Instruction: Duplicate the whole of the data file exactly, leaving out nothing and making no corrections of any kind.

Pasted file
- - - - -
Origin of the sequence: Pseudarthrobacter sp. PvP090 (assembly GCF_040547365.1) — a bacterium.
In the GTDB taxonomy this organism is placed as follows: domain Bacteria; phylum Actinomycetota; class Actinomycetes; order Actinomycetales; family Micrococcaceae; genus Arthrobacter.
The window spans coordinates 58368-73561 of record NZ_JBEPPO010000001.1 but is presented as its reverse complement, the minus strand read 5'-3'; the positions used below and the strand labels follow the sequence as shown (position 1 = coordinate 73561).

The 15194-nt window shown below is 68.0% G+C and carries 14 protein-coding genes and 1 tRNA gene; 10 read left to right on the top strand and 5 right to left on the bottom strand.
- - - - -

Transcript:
Origin of the sequence: Pseudarthrobacter sp. PvP090 (assembly GCF_040547365.1) — a bacterium.
In the GTDB taxonomy this organism is placed as follows: domain Bacteria; phylum Actinomycetota; class Actinomycetes; order Actinomycetales; family Micrococcaceae; genus Arthrobacter.
The window spans coordinates 58368-73561 of record NZ_JBEPPO010000001.1 but is presented as its reverse complement, the minus strand read 5'-3'; the positions used below and the strand labels follow the sequence as shown (position 1 = coordinate 73561).

The 15194-nt window shown below is 68.0% G+C and carries 14 protein-coding genes and 1 tRNA gene; 10 read left to right on the top strand and 5 right to left on the bottom strand.